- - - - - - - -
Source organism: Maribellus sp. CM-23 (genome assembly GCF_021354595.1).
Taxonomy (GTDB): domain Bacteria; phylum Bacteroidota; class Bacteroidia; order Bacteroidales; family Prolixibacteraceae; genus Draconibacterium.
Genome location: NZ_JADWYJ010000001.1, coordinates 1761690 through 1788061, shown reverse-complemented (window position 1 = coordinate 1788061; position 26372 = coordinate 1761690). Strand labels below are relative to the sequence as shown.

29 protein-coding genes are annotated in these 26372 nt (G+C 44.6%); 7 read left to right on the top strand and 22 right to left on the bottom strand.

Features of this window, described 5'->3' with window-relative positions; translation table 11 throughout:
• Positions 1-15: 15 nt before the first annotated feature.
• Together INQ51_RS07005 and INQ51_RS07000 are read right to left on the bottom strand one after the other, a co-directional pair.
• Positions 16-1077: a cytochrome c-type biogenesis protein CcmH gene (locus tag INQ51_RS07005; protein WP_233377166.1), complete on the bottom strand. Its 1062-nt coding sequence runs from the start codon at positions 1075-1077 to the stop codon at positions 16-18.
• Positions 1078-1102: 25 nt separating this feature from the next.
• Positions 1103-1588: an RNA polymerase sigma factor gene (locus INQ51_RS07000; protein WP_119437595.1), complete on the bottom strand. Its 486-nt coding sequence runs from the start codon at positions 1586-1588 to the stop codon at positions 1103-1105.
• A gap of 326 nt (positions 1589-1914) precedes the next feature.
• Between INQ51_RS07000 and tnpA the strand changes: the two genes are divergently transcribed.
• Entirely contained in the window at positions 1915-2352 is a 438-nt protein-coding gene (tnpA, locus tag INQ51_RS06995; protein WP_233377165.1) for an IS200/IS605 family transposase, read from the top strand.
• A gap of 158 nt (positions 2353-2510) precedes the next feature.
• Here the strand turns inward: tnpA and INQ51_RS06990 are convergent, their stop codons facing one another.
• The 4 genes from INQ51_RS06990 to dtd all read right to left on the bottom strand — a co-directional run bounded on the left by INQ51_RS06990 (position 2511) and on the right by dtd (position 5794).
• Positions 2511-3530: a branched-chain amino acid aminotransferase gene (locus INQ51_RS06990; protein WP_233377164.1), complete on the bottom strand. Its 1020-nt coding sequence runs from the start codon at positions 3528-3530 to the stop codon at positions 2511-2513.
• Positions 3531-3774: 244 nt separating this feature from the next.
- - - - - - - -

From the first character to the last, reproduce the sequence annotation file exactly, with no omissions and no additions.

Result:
Source organism: Maribellus sp. CM-23 (genome assembly GCF_021354595.1).
Taxonomy (GTDB): domain Bacteria; phylum Bacteroidota; class Bacteroidia; order Bacteroidales; family Prolixibacteraceae; genus Draconibacterium.
Genome location: NZ_JADWYJ010000001.1, coordinates 1761690 through 1788061, shown reverse-complemented (window position 1 = coordinate 1788061; position 26372 = coordinate 1761690). Strand labels below are relative to the sequence as shown.

29 protein-coding genes are annotated in these 26372 nt (G+C 44.6%); 7 read left to right on the top strand and 22 right to left on the bottom strand.

Features of this window, described 5'->3' with window-relative positions; translation table 11 throughout:
• Positions 1-15: 15 nt before the first annotated feature.
• Together INQ51_RS07005 and INQ51_RS07000 are read right to left on the bottom strand one after the other, a co-directional pair.
• Positions 16-1077: a cytochrome c-type biogenesis protein CcmH gene (locus tag INQ51_RS07005; protein WP_233377166.1), complete on the bottom strand. Its 1062-nt coding sequence runs from the start codon at positions 1075-1077 to the stop codon at positions 16-18.
• Positions 1078-1102: 25 nt separating this feature from the next.
• Positions 1103-1588: an RNA polymerase sigma factor gene (locus INQ51_RS07000; protein WP_119437595.1), complete on the bottom strand. Its 486-nt coding sequence runs from the start codon at positions 1586-1588 to the stop codon at positions 1103-1105.
• A gap of 326 nt (positions 1589-1914) precedes the next feature.
• Between INQ51_RS07000 and tnpA the strand changes: the two genes are divergently transcribed.
• Entirely contained in the window at positions 1915-2352 is a 438-nt protein-coding gene (tnpA, locus tag INQ51_RS06995; protein WP_233377165.1) for an IS200/IS605 family transposase, read from the top strand.
• A gap of 158 nt (positions 2353-2510) precedes the next feature.
• Here the strand turns inward: tnpA and INQ51_RS06990 are convergent, their stop codons facing one another.
• The 4 genes from INQ51_RS06990 to dtd all read right to left on the bottom strand — a co-directional run bounded on the left by INQ51_RS06990 (position 2511) and on the right by dtd (position 5794).
• Positions 2511-3530: a branched-chain amino acid aminotransferase gene (locus INQ51_RS06990; protein WP_233377164.1), complete on the bottom strand. Its 1020-nt coding sequence runs from the start codon at positions 3528-3530 to the stop codon at positions 2511-2513.
• Positions 3531-3774: 244 nt separating this feature from the next.